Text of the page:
Let’s face it, Belarus has never been known as a top tourist destination. But the country’s vibrant cities, beautiful countryside, and unique history are quickly changing minds and transforming it into one of Europe’s hot spots. From exploring the cultural hub of Minsk to visiting the laid back rural villages and national parks, there’s always something exciting to do in Belarus. Whether you're into dancing in nightclubs, visiting museums, or hiking through the forest, Belarus is a country with something for everyone.
Start by walking down the central Independence Avenue, where you’ll find all of the museums, theaters, and cultural centers that line the street. Once there, you won’t be able to ignore the massive KGB headquarters that watches over it all. You’ll also get to see the stunning Red Church, known formally as the Church of Saints Simon and Helena. Minsk is also full of high-end shops, fun cafés, and hip nightclubs, so head to the old industrial area to see where the younger generation hangs out.
A short drive from Minsk, Mir Castle is a 16th-century marvel and a UNESCO World Heritage Site. Stroll through the grounds, enjoy a picnic, and take in the Disney-esque beauty. Although the castle is busier during the weekends, that's also when classical music is played throughout the courtyard. The music is patriotic and it makes for a very unique Belarusian experience. There’s not much other than the castle in the area, so it makes for the perfect day trip while you’re staying in Minsk.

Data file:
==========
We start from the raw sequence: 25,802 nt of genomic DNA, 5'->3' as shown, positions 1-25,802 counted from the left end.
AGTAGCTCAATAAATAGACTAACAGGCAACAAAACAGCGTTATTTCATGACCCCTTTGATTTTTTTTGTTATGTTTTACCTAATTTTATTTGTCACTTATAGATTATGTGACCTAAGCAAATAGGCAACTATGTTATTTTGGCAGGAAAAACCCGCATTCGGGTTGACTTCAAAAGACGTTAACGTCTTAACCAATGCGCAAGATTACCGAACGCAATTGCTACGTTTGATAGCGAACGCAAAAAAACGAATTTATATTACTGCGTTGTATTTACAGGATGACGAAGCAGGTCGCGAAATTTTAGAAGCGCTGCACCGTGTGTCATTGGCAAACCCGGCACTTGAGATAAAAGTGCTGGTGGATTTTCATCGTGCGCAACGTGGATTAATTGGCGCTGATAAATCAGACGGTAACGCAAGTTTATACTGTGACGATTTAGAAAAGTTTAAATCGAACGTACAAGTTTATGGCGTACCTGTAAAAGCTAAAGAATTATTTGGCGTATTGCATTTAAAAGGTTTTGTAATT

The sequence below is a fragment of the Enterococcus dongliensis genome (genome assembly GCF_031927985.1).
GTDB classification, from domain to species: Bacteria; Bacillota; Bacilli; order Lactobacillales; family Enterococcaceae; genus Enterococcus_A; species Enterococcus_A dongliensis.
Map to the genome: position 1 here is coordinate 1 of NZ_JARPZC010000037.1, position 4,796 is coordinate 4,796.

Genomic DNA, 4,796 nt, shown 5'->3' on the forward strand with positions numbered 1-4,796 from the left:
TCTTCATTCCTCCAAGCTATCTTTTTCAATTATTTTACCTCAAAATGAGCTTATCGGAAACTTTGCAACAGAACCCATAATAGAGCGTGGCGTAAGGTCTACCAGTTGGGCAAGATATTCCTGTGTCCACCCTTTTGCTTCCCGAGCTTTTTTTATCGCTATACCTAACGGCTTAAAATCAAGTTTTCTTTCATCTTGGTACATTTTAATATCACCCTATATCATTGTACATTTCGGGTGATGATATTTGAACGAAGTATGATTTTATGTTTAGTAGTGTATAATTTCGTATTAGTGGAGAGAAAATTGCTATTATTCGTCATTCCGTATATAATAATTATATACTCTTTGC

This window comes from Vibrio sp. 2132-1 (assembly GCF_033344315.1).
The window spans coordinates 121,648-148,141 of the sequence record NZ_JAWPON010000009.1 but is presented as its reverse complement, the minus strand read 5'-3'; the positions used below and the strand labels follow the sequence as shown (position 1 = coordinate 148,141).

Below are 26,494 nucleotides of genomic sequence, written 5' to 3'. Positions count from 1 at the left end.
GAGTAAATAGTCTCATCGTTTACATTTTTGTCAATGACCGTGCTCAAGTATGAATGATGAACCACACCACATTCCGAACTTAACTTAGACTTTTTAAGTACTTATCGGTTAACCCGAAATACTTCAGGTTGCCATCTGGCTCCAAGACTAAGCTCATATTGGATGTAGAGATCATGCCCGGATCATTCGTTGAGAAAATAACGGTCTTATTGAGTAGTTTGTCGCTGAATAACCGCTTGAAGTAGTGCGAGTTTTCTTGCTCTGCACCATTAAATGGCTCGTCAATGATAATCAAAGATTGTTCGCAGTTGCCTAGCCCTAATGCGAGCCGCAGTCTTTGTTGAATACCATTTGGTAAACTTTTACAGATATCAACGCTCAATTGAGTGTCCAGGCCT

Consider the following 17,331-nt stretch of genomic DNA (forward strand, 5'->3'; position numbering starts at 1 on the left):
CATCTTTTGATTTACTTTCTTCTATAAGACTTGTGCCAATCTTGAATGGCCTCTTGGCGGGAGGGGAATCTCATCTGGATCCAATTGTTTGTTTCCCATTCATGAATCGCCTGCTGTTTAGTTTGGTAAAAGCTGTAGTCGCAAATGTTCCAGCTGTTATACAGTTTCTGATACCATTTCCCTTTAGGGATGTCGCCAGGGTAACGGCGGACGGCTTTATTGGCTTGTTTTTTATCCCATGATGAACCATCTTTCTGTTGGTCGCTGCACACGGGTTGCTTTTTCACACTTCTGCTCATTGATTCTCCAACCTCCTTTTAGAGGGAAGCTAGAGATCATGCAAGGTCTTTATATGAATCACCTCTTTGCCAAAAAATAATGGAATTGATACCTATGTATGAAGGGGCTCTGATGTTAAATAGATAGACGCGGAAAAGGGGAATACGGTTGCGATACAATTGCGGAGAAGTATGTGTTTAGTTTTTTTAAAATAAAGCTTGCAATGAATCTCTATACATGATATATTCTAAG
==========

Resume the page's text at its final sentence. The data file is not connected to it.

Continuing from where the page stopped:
Another UNESCO World Heritage Site, Nyasvizh Castle is a must-see destination. Plan to spend an entire day touring the castle and exploring the beautiful surrounding area. Make sure you plan way ahead of your visit by sending an email requesting an English speaking tour guide. Like Mir Castle, Nyasvizh was built in the 16th century, but it has a completely different feel to it. Nyasvizh is a larger, more imposing building, and many of the 30 rooms that make up the castle are decorated with impressive hunting trophies. Tour the castle and then rent a bike and explore the nearby park. If you come during the summer months, it’s the perfect place to relax after a few days in Minsk.
While Minsk is a bustling Soviet-style industrial city, Brest is Belarus’s quaint little cosmopolitan hub that seems more European than it’s larger counterpart. While in Brest, visit the Brest Fortress and Hero Monument. The Brest Fortress is where a small band of Belarusian soldiers managed to successfully hold off a much larger Nazi force. Naturally, it’s a place of great historical importance and national pride. The Fortress is set against the beautiful Bug and Mukhavets rivers, and there are plenty of statues and monuments to discover in the area. The world-famous Hero Monument is among them, and the brutalist concrete statue is as beautiful and eye-catching as it is haunting and ominous.